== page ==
Mobile Library is a fable about fables and a book that oozes a love of children’s literature. It is a tale of unlikely heroes and heroines, where the goodies are complex but the baddies are truly bad.
The story explores many themes. One is the nature of family and parenting, as it follows a group of characters as they steal and travel the country in a disguised mobile library. There is an abused boy (Bobby), a girl with learning difficulties (Rosa), a mother accused of abduction (Val) and a homeless ex-serviceman (the Caveman) and these imperfect characters form a new loving ‘family’. Amongst these, Bobby is an unhappy child but also a valiant hero, with his counting and recording and the archives that store memories of his dead mother. He takes revenge on bullies and manages to escape from his father and uncaring home into a new ‘family’ and the world of children’s books. It was also refreshing to have such a lively portrait of a disabled girl where her disablement is a side issue.
Another is the mobile library that crosses the country and the children’s books it contains, offering an escape (real and imaginary). The books offer lessons for life, guides to morality and actions, and offer something that can soothe us through dark times. It is a paean to the value of literature where ‘Every problem they would face had been solved in countless next chapters already’. Also for reader it stirs our own memories of childhood reading and the heroes and villains of classic tales that are lodged in our psyche are also stirred. The gives the book the sense that its setting is both now and in the past.
As for writing style, we thought it clever, fresh and modern, with short chapters and sharp but evocative description. There are some lovely turns of phrase ( ‘…petrol poisoned puddles’), aphorisms for life (‘Hope is a constant pilot light in the soul’) and warming observation (.. pride an confidence, those twin spires that rise from the soul when you have a good friend’). The structure is also clever in that the introduction is the end but not the denouement.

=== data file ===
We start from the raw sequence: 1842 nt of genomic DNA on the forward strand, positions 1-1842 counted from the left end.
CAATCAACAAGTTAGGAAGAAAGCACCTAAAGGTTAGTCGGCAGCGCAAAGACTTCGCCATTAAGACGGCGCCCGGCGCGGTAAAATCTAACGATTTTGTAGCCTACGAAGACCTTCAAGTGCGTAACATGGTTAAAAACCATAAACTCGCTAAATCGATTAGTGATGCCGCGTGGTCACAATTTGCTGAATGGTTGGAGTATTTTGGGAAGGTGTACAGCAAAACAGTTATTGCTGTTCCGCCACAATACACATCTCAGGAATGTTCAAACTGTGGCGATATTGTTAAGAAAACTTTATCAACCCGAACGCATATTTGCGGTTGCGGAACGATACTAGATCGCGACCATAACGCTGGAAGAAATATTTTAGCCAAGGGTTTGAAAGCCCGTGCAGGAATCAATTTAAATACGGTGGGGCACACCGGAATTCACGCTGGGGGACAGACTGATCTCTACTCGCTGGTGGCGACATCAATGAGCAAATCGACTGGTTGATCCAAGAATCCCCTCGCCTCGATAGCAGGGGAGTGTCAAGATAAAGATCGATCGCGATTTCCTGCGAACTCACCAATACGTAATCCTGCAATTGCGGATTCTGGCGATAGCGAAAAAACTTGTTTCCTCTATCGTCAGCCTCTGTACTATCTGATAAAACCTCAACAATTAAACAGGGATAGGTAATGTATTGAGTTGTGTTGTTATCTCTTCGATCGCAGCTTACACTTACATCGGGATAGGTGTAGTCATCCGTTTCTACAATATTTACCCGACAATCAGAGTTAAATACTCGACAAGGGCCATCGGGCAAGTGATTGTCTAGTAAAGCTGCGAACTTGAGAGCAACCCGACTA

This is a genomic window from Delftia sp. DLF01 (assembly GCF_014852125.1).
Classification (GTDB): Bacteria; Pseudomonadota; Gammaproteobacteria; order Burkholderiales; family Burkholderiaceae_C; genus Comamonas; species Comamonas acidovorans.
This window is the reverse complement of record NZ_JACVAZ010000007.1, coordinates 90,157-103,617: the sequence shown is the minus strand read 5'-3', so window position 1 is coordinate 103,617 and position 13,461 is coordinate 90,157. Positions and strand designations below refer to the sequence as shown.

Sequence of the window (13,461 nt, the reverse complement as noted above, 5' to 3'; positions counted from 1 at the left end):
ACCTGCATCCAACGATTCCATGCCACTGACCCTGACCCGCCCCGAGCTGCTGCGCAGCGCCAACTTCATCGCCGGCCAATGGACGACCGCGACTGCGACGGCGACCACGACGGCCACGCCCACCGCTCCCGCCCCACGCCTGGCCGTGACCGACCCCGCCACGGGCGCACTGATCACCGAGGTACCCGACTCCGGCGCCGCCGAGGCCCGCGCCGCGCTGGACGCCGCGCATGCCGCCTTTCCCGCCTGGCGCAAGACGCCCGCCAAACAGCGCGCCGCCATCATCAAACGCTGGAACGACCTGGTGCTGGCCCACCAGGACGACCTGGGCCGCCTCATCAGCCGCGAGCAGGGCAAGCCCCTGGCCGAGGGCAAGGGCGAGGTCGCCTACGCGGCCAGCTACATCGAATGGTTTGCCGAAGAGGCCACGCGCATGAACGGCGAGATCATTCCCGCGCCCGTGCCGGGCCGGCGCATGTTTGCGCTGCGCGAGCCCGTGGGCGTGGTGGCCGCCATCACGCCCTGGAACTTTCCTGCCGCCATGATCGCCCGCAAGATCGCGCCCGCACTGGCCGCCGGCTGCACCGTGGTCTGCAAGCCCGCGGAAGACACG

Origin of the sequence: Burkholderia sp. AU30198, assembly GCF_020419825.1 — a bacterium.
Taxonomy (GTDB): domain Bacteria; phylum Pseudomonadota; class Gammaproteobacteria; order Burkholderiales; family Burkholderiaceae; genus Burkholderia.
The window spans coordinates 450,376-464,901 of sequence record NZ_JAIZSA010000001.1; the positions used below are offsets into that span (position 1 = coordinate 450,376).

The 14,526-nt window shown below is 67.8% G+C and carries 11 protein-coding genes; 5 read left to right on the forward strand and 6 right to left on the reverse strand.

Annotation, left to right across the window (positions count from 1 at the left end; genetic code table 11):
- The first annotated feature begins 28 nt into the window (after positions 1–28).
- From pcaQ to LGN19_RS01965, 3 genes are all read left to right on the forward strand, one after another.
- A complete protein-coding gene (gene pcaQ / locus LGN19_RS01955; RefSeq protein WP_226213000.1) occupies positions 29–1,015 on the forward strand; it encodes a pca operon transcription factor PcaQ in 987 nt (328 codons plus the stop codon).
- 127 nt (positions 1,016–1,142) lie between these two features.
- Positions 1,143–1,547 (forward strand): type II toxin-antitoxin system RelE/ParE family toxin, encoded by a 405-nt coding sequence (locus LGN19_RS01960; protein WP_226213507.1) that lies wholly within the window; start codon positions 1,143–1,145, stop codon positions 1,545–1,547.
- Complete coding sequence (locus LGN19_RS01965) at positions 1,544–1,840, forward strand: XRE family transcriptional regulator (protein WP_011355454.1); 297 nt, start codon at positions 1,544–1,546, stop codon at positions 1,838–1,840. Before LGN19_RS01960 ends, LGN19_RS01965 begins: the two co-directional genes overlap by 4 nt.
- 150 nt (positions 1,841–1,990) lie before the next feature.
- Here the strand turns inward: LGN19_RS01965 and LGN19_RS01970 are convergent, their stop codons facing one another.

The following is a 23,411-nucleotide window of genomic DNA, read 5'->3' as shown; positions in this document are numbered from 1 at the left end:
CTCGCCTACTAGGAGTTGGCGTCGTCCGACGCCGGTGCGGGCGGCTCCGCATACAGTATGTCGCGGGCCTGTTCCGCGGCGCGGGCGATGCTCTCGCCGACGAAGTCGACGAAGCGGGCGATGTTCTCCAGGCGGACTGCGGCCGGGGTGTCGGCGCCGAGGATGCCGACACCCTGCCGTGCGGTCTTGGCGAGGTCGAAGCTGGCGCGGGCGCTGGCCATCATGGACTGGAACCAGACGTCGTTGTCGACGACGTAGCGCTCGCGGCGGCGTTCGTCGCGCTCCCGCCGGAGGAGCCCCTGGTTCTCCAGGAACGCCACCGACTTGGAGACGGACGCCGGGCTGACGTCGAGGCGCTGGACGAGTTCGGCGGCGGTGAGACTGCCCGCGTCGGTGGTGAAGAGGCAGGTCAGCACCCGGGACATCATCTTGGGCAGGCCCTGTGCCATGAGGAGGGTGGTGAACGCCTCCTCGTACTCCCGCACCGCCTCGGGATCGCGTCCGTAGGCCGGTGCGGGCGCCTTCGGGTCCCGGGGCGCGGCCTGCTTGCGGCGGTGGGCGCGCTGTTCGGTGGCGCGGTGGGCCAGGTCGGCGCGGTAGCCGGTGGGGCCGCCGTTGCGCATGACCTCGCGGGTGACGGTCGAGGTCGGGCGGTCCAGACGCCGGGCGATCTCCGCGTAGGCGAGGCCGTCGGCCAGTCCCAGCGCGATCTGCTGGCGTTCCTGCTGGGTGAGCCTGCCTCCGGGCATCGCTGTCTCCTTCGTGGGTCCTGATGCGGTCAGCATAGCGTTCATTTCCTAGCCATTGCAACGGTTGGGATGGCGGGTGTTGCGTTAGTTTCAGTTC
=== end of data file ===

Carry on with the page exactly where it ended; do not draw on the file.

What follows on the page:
One of our big debates was whether the book was for adults or children. Our conclusion was that, although it drew on fairy tale themes and had a seemingly naïve style, it was an adult read. The ideas are complex and layered and, as adults, we see through the literary tropes and icons and reflect on what they might mean in a modern world. In this we are warmed by our own memories of childhood and reading these memories bring extra meaning to the storyline. Also the book has dark themes about abuse, neglect and grief, and we all cringed and winced as Bobby’s friend Sunny broke bones in his body in the hope that the accumulation orthopaedic pins would turn him into a Cyborg. The central characters are flawed, and in the case of the Caveman rather frightening. Many of us felt that despite the cloak of fantasy and fairy tale, there was something disturbing about the book…but then many classic fairy tales are disturbing.
As a result the book is an unusual hybrid of ‘real life’ and modern fairy tale and to enjoy it the reader must be able to accept the surreal elements. Escaping in a mobile library van that has been hurriedly painted white to a semi-derelict castle and zoo in Scotland fails the reality test and if this is what the reader is looking for, it is not for them. You will also be wondering where on earth were Social Services.
Overall it was an engaging and original read that is deceptively simple. It draws on your own memories of childhood reading but does something new and imaginative with them.
We are an open book group linked to the University of Plymouth through its Peninsula Arts Centre. We meet monthly at a cafe/bar called Carpe Diem, which we like not only as a good meeting place but also as an attitude and because we are watched over by a book angel (see photo).
Everyone gets to nominate a book and we are about to try to widen the genre of books we read to include some classics and more sci-fi which have not been prominent in our choices too date. Our discussions are lively as we often have very different reactions to books and their characters, which reminds us all about people’s individuality.